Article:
“Over the last forty years, governments of all colours have been guilty of weakening local government. Bureaucratic control has replaced democratic accountability. Hoarding of power by distant politicians and unaccountable officials in Whitehall has damaged society by eroding trust.

“We believe if you decentralise power, you get better results and better value for money. So the plans in this manifesto represent an unprecedented redistribution of power and control from the central to the local, from politicians and the bureaucracy to individuals, families and neighbourhoods.”

The comparison, I think you’ll agree, shows that they’re pretty similar – lots of Whitehall hoarding being supplanted by earth-moving shifts of power to localities. The contrast is that the second quote comes from the Conservatives’ manifesto in 2010 – p.73, to be precise.

Which means, of course, that the ‘unprecedented redistribution’ must already be well underway. Evidence on the ground, however, suggests otherwise.  I doubt, for instance, if Somerset Levels residents, whose ground is currently flooded, reckon they’ve seen much redistribution – of power, that is, not water. They’ve discovered the hard way that, even if their elected local drainage boards manage to persuade the unelected Environment Agency that dredging and other flood defence work is necessary, what actually happens is determined by the Agency’s funding from the Department for Environment, and ultimately by benefit-to-cost rules imposed by the Treasury.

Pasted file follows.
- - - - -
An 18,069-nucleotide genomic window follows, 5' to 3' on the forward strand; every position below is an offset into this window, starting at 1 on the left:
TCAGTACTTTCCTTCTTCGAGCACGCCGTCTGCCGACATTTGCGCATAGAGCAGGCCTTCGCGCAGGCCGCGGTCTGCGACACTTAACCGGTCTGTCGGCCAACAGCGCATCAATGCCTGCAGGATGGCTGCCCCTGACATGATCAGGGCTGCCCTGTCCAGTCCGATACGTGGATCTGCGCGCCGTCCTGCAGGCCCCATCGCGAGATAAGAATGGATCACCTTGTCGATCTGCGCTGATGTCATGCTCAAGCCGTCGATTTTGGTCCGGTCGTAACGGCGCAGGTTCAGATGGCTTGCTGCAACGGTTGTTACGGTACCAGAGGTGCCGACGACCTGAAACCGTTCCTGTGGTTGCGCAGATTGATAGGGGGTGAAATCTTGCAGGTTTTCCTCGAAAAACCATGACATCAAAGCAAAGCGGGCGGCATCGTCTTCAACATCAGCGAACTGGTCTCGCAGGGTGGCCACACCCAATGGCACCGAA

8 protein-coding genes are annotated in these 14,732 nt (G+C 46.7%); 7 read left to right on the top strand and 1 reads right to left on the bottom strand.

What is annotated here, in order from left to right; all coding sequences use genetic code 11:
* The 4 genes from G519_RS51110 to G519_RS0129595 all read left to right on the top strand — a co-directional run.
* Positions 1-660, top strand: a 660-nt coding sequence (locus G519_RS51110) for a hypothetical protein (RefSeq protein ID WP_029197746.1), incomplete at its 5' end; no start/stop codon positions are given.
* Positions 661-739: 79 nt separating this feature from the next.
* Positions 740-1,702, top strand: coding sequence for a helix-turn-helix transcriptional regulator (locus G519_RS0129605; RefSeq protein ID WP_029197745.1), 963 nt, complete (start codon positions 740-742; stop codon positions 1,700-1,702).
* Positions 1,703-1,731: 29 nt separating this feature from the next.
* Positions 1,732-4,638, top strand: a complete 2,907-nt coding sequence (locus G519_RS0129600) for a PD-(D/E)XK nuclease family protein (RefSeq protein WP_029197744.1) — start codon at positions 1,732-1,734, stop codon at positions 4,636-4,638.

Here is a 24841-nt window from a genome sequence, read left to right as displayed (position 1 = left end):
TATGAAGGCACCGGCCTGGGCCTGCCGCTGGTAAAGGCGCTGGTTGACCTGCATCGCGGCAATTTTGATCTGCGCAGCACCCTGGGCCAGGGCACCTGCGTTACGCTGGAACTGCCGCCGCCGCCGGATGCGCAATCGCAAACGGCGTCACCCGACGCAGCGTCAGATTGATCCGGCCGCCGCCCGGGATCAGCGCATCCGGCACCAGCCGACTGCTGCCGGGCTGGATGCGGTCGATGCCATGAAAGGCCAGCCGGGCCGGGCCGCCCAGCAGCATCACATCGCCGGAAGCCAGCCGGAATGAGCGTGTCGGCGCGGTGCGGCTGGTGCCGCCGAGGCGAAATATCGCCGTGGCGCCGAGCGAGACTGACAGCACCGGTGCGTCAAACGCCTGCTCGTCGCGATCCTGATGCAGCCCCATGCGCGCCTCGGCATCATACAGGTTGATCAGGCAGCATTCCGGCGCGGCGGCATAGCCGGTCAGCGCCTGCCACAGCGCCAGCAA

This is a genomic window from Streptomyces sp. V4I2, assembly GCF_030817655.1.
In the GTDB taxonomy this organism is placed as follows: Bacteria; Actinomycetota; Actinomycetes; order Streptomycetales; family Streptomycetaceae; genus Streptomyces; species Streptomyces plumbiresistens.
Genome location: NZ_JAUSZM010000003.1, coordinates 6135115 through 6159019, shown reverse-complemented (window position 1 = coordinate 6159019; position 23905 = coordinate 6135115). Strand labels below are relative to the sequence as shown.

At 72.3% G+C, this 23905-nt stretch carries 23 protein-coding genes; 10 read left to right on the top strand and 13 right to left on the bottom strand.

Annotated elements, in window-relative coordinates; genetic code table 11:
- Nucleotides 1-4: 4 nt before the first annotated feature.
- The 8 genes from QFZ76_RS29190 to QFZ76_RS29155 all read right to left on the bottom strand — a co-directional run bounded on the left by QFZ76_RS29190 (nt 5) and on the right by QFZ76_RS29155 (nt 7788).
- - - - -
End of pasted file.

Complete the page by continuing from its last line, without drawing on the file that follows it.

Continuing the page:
That’s how things work, in our most hypercentralised of governmental systems. As Yes, Minister taught us back in the 1980s and, as that Conservative manifesto acknowledged, Whitehall bureaucracy trumps local democracy every time.

Regarding local government, it’s hard to know whether the politicians who signed up to that 2010 decentralisation pledge, or the Ministers subsequently responsible for implementing it, ever really believed in it – other than as a vote-winning slogan. Communities and Local Government Secretary, Eric Pickles, self-admittedly didn’t. His brand of what he calls ‘muscular localism’ involves effectively setting councils’ tax and spending levels and telling them how often they should empty our refuse bins.